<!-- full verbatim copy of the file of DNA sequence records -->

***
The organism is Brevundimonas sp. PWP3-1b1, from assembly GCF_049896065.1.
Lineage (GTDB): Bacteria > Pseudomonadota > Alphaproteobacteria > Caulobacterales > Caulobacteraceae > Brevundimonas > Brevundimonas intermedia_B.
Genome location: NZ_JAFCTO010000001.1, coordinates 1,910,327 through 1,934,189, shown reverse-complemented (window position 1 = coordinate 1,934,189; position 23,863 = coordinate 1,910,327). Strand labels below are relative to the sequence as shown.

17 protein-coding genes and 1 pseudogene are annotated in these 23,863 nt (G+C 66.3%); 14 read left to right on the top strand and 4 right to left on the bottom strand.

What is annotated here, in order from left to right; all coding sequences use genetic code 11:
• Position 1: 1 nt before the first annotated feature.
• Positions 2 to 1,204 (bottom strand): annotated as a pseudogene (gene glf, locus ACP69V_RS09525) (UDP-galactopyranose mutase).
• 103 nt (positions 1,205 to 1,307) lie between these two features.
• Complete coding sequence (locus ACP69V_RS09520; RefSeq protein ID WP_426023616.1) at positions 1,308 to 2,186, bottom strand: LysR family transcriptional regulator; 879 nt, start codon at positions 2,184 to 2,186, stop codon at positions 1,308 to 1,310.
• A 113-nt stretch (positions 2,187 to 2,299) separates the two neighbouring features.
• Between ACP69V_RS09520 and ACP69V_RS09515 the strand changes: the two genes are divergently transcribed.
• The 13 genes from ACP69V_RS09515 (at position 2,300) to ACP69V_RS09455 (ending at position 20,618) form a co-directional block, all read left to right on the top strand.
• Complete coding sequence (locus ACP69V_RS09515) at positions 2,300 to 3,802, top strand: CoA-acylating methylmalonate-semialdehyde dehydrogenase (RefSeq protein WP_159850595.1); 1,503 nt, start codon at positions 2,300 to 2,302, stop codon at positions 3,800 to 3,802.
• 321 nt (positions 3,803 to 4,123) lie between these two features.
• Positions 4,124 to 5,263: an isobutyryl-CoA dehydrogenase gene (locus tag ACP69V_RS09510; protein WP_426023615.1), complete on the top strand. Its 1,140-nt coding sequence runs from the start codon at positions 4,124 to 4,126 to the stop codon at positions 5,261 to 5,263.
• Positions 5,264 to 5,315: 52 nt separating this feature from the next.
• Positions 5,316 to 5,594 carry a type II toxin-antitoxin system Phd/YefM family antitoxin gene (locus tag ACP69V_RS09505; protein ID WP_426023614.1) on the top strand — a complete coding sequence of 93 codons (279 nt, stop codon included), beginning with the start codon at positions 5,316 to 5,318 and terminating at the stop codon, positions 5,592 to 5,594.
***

The organism is Brevundimonas sp. PWP3-1b1, from assembly GCF_049896065.1.
Lineage (GTDB): Bacteria > Pseudomonadota > Alphaproteobacteria > Caulobacterales > Caulobacteraceae > Brevundimonas > Brevundimonas intermedia_B.
Genome location: NZ_JAFCTO010000001.1, coordinates 1,910,327 through 1,934,189, shown reverse-complemented (window position 1 = coordinate 1,934,189; position 23,863 = coordinate 1,910,327). Strand labels below are relative to the sequence as shown.

17 protein-coding genes and 1 pseudogene are annotated in these 23,863 nt (G+C 66.3%); 14 read left to right on the top strand and 4 right to left on the bottom strand.

What is annotated here, in order from left to right; all coding sequences use genetic code 11:
• Position 1: 1 nt before the first annotated feature.
• Positions 2 to 1,204 (bottom strand): annotated as a pseudogene (gene glf, locus ACP69V_RS09525) (UDP-galactopyranose mutase).
• 103 nt (positions 1,205 to 1,307) lie between these two features.
• Complete coding sequence (locus ACP69V_RS09520; RefSeq protein ID WP_426023616.1) at positions 1,308 to 2,186, bottom strand: LysR family transcriptional regulator; 879 nt, start codon at positions 2,184 to 2,186, stop codon at positions 1,308 to 1,310.
• A 113-nt stretch (positions 2,187 to 2,299) separates the two neighbouring features.
• Between ACP69V_RS09520 and ACP69V_RS09515 the strand changes: the two genes are divergently transcribed.
• The 13 genes from ACP69V_RS09515 (at position 2,300) to ACP69V_RS09455 (ending at position 20,618) form a co-directional block, all read left to right on the top strand.
• Complete coding sequence (locus ACP69V_RS09515) at positions 2,300 to 3,802, top strand: CoA-acylating methylmalonate-semialdehyde dehydrogenase (RefSeq protein WP_159850595.1); 1,503 nt, start codon at positions 2,300 to 2,302, stop codon at positions 3,800 to 3,802.
• 321 nt (positions 3,803 to 4,123) lie between these two features.
• Positions 4,124 to 5,263: an isobutyryl-CoA dehydrogenase gene (locus tag ACP69V_RS09510; protein WP_426023615.1), complete on the top strand. Its 1,140-nt coding sequence runs from the start codon at positions 4,124 to 4,126 to the stop codon at positions 5,261 to 5,263.
• Positions 5,264 to 5,315: 52 nt separating this feature from the next.
• Positions 5,316 to 5,594 carry a type II toxin-antitoxin system Phd/YefM family antitoxin gene (locus tag ACP69V_RS09505; protein ID WP_426023614.1) on the top strand — a complete coding sequence of 93 codons (279 nt, stop codon included), beginning with the start codon at positions 5,316 to 5,318 and terminating at the stop codon, positions 5,592 to 5,594.